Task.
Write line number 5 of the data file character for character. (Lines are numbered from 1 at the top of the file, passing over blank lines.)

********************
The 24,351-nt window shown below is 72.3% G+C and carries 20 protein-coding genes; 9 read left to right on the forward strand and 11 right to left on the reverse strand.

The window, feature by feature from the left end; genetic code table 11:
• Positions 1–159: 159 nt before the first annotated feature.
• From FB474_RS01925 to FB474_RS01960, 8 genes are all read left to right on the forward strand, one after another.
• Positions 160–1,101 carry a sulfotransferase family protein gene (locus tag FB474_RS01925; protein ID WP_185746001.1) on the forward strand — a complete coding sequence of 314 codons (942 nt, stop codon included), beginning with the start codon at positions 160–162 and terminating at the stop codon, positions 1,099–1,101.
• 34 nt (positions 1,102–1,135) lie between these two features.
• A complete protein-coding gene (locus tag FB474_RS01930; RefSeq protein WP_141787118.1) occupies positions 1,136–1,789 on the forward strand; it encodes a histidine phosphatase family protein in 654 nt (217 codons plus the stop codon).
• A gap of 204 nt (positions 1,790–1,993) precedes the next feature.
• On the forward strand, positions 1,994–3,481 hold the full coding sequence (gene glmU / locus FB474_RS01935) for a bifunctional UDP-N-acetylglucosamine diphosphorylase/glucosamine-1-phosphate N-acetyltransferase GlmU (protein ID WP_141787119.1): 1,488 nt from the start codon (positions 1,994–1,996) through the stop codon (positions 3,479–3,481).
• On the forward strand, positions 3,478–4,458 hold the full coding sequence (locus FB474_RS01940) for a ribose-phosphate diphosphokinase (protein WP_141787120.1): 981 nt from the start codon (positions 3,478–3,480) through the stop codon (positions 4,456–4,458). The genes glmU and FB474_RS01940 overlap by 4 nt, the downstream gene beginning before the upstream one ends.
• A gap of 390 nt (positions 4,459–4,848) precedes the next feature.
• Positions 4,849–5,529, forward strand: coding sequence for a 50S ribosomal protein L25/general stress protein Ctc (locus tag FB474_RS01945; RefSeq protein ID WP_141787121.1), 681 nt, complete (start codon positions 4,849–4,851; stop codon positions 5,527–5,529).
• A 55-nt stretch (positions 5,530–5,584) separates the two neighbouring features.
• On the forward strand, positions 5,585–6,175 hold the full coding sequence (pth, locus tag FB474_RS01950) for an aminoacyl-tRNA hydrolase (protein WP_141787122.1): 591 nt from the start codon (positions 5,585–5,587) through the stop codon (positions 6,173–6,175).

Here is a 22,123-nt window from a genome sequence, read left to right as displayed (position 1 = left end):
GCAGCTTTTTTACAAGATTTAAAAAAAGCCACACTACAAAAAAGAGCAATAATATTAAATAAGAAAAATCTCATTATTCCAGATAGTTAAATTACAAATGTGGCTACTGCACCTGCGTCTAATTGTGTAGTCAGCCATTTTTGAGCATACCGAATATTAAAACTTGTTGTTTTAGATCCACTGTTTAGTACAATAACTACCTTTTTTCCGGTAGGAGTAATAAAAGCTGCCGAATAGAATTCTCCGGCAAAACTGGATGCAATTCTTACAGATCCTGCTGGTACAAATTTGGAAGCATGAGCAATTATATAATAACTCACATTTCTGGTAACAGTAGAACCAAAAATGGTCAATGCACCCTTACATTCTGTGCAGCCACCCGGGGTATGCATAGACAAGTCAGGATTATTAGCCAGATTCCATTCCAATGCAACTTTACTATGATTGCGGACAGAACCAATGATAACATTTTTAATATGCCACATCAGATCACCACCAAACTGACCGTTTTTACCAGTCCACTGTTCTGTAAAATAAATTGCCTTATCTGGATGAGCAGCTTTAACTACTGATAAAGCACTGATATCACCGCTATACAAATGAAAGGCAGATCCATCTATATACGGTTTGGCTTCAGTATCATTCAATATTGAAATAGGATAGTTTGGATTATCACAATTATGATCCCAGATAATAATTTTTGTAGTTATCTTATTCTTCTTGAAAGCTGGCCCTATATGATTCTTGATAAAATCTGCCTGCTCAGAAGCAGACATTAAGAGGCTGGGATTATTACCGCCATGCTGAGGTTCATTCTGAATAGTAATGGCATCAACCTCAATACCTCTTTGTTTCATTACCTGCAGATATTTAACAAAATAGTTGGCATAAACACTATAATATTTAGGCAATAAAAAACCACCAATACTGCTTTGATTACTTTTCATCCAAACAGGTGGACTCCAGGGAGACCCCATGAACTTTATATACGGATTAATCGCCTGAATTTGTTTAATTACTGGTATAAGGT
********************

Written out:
• Positions 160–1,101 carry a sulfotransferase family protein gene (locus tag FB474_RS01925; protein ID WP_185746001.1) on the forward strand — a complete coding sequence of 314 codons (942 nt, stop codon included), beginning with the start codon at positions 160–162 and terminating at the stop codon, positions 1,099–1,101.